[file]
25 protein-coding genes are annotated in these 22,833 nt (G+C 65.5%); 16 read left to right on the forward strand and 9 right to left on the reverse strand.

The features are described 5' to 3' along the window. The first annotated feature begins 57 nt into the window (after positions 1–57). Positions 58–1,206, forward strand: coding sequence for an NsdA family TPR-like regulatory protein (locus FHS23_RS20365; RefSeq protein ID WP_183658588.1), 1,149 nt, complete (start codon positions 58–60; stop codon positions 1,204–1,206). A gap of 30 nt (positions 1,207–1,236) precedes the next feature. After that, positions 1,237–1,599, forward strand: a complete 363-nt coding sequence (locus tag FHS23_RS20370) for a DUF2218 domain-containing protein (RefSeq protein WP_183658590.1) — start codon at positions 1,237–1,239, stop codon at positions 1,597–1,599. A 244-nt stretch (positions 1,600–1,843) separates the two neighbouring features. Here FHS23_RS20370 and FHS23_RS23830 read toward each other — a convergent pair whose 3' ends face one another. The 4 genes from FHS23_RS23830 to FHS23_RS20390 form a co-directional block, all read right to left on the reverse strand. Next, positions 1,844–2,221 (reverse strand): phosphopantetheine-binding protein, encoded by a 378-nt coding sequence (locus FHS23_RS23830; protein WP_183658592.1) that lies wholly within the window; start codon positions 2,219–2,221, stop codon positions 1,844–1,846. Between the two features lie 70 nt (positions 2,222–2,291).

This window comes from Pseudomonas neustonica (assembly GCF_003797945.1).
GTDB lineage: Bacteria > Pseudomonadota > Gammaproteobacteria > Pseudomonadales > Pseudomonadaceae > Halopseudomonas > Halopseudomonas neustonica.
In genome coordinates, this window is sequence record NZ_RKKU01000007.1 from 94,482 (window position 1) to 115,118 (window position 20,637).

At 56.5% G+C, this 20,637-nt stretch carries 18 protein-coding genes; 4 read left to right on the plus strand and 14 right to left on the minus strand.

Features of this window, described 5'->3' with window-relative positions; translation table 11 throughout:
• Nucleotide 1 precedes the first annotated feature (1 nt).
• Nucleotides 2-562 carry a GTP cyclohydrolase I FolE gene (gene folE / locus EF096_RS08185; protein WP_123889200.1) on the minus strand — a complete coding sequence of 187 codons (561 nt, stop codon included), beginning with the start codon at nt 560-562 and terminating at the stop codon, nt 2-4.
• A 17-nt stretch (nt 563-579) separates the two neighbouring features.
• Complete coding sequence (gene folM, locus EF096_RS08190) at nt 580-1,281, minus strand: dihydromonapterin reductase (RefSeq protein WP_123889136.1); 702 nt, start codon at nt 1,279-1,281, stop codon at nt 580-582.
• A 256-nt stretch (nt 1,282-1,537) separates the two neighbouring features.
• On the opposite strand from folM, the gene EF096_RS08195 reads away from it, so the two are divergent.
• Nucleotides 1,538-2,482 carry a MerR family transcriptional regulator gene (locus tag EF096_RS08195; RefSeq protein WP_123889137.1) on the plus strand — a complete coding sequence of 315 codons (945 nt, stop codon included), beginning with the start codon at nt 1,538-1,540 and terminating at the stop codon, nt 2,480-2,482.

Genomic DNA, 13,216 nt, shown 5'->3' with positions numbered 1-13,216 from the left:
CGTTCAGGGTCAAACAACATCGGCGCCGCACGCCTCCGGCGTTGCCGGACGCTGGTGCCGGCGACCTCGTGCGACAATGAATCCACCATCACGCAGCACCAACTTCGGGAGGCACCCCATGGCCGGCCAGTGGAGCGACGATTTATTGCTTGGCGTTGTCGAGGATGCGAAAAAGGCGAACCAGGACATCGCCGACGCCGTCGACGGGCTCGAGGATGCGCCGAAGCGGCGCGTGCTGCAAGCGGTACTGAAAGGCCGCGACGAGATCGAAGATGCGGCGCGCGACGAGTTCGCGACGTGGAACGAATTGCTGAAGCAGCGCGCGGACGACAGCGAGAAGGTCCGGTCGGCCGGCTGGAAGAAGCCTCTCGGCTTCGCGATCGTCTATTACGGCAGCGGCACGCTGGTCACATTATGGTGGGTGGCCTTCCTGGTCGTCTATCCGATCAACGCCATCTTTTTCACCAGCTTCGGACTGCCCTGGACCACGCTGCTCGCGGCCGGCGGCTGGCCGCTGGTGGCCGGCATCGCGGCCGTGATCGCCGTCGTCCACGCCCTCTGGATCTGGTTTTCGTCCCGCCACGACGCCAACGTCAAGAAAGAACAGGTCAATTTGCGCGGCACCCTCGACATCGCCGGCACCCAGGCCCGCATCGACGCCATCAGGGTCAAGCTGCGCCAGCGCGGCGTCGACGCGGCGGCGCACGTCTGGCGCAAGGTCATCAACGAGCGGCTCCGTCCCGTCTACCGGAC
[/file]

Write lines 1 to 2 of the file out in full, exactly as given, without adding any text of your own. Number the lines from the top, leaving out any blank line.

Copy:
25 protein-coding genes are annotated in these 22,833 nt (G+C 65.5%); 16 read left to right on the forward strand and 9 right to left on the reverse strand.

The features are described 5' to 3' along the window. The first annotated feature begins 57 nt into the window (after positions 1–57). Positions 58–1,206, forward strand: coding sequence for an NsdA family TPR-like regulatory protein (locus FHS23_RS20365; RefSeq protein ID WP_183658588.1), 1,149 nt, complete (start codon positions 58–60; stop codon positions 1,204–1,206). A gap of 30 nt (positions 1,207–1,236) precedes the next feature. After that, positions 1,237–1,599, forward strand: a complete 363-nt coding sequence (locus tag FHS23_RS20370) for a DUF2218 domain-containing protein (RefSeq protein WP_183658590.1) — start codon at positions 1,237–1,239, stop codon at positions 1,597–1,599. A 244-nt stretch (positions 1,600–1,843) separates the two neighbouring features. Here FHS23_RS20370 and FHS23_RS23830 read toward each other — a convergent pair whose 3' ends face one another. The 4 genes from FHS23_RS23830 to FHS23_RS20390 form a co-directional block, all read right to left on the reverse strand. Next, positions 1,844–2,221 (reverse strand): phosphopantetheine-binding protein, encoded by a 378-nt coding sequence (locus FHS23_RS23830; protein WP_183658592.1) that lies wholly within the window; start codon positions 2,219–2,221, stop codon positions 1,844–1,846. Between the two features lie 70 nt (positions 2,222–2,291).